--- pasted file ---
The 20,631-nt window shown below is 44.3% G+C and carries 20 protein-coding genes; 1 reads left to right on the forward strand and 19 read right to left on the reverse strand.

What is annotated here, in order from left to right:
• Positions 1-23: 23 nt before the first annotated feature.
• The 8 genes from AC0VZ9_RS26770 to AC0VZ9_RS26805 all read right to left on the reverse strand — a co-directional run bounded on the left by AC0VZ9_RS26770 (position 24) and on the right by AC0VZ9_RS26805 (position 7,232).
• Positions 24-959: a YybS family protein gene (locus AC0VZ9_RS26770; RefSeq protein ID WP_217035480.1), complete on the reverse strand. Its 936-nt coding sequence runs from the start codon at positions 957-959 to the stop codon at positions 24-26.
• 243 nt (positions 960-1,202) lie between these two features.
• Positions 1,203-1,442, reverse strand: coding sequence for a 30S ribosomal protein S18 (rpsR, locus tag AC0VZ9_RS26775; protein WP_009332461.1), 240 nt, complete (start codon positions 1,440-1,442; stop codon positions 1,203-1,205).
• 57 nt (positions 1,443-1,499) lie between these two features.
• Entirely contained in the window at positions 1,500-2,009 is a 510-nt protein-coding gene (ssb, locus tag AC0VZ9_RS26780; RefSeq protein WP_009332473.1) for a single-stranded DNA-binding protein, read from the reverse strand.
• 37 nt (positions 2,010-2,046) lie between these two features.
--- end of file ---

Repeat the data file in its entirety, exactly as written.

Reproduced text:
The 20,631-nt window shown below is 44.3% G+C and carries 20 protein-coding genes; 1 reads left to right on the forward strand and 19 read right to left on the reverse strand.

What is annotated here, in order from left to right:
• Positions 1-23: 23 nt before the first annotated feature.
• The 8 genes from AC0VZ9_RS26770 to AC0VZ9_RS26805 all read right to left on the reverse strand — a co-directional run bounded on the left by AC0VZ9_RS26770 (position 24) and on the right by AC0VZ9_RS26805 (position 7,232).
• Positions 24-959: a YybS family protein gene (locus AC0VZ9_RS26770; RefSeq protein ID WP_217035480.1), complete on the reverse strand. Its 936-nt coding sequence runs from the start codon at positions 957-959 to the stop codon at positions 24-26.
• 243 nt (positions 960-1,202) lie between these two features.
• Positions 1,203-1,442, reverse strand: coding sequence for a 30S ribosomal protein S18 (rpsR, locus tag AC0VZ9_RS26775; protein WP_009332461.1), 240 nt, complete (start codon positions 1,440-1,442; stop codon positions 1,203-1,205).
• 57 nt (positions 1,443-1,499) lie between these two features.
• Entirely contained in the window at positions 1,500-2,009 is a 510-nt protein-coding gene (ssb, locus tag AC0VZ9_RS26780; RefSeq protein WP_009332473.1) for a single-stranded DNA-binding protein, read from the reverse strand.
• 37 nt (positions 2,010-2,046) lie between these two features.